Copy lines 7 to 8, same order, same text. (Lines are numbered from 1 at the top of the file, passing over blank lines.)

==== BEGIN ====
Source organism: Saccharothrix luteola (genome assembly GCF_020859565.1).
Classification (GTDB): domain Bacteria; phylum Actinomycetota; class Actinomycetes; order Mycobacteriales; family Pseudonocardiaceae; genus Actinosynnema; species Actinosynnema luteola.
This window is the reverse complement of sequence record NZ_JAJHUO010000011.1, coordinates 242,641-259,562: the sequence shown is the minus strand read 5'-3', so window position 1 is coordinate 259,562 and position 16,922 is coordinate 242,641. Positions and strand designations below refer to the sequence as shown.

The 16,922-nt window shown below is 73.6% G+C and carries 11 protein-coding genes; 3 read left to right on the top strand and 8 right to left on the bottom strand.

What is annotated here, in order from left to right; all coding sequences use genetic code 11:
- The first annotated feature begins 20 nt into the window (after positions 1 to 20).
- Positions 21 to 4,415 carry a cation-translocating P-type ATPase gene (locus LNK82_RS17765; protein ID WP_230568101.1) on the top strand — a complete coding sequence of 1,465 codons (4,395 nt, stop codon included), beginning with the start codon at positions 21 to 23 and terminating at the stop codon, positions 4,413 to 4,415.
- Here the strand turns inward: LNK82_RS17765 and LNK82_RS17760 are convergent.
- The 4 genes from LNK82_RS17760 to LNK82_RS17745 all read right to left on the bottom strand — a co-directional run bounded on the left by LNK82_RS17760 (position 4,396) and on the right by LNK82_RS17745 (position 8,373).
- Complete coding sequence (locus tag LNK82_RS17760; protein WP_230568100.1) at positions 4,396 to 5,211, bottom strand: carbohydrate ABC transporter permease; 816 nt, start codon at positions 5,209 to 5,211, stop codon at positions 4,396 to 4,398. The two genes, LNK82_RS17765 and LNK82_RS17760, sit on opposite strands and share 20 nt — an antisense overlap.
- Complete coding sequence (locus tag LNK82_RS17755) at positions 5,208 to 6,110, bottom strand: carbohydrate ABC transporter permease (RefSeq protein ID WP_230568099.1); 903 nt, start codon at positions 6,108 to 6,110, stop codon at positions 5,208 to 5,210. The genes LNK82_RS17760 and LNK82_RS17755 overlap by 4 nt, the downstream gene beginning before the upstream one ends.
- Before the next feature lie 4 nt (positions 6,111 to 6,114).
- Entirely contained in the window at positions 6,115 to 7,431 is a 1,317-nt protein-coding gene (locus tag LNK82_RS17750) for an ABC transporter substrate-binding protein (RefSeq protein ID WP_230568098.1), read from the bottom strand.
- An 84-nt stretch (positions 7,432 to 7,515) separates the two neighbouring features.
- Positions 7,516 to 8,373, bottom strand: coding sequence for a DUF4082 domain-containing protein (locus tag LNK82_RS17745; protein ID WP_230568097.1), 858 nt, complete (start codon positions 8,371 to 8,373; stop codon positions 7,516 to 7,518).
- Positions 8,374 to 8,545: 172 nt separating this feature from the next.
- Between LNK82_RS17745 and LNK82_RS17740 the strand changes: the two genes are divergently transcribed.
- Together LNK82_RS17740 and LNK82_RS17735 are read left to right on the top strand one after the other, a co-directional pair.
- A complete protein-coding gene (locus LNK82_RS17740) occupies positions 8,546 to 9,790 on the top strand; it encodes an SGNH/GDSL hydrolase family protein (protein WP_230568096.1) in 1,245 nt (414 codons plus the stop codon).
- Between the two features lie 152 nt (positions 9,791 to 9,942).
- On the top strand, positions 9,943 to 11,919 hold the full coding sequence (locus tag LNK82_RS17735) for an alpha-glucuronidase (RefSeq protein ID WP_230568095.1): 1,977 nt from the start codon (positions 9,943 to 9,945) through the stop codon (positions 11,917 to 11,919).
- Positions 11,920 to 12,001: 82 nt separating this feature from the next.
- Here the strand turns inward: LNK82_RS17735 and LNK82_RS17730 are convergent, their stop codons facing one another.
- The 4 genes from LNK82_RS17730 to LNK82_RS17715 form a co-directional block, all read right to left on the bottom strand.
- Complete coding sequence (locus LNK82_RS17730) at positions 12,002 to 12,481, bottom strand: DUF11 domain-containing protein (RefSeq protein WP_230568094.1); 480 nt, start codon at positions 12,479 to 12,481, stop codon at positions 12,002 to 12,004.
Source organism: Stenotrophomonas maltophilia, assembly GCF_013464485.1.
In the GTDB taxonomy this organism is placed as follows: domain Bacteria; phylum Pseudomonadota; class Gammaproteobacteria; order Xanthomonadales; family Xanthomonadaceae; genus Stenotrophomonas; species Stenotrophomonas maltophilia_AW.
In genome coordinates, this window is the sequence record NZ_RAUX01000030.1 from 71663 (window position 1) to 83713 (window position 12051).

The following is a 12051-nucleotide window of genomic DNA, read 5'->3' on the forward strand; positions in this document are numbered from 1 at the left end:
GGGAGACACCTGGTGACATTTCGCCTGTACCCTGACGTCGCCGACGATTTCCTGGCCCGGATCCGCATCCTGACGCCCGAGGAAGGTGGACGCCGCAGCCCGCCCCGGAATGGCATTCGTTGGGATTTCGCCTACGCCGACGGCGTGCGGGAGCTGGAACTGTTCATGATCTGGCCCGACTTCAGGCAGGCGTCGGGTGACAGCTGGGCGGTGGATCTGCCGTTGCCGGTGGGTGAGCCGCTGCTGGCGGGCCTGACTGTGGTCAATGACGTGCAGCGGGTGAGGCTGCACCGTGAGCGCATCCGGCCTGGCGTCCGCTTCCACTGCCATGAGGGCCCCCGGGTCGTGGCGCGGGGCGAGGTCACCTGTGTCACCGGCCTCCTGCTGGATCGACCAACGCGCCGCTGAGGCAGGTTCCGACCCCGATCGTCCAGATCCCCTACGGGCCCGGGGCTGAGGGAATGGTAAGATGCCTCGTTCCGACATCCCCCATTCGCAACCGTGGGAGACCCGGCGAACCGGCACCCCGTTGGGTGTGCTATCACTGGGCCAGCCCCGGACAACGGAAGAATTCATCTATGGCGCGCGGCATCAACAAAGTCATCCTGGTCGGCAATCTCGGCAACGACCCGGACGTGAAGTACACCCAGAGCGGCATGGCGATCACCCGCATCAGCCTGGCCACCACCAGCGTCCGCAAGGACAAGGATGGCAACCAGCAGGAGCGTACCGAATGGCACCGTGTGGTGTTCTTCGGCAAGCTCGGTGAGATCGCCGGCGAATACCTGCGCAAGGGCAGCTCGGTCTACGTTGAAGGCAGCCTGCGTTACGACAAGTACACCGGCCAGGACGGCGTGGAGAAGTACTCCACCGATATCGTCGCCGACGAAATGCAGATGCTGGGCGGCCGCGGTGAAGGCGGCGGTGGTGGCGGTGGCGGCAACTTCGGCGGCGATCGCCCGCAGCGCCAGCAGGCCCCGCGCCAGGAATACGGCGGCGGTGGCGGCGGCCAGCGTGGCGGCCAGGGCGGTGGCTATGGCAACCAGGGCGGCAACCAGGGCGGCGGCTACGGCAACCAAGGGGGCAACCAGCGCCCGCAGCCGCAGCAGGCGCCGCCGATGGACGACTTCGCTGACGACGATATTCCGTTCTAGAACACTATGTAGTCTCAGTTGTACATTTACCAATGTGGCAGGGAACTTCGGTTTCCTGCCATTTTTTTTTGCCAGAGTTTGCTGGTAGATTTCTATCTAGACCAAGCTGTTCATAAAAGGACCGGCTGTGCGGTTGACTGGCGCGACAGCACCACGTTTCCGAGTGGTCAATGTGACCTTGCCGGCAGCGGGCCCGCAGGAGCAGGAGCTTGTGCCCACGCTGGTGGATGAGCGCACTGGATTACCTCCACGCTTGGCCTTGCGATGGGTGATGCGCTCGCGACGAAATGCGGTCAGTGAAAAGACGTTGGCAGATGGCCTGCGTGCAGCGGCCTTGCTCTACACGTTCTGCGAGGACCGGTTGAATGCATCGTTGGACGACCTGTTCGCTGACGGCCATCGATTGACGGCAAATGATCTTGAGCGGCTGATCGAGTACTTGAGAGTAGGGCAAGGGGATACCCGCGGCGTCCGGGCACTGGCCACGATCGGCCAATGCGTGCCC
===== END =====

- Positions 21 to 4,415 carry a cation-translocating P-type ATPase gene (locus LNK82_RS17765; protein ID WP_230568101.1) on the top strand — a complete coding sequence of 1,465 codons (4,395 nt, stop codon included), beginning with the start codon at positions 21 to 23 and terminating at the stop codon, positions 4,413 to 4,415.
- Here the strand turns inward: LNK82_RS17765 and LNK82_RS17760 are convergent.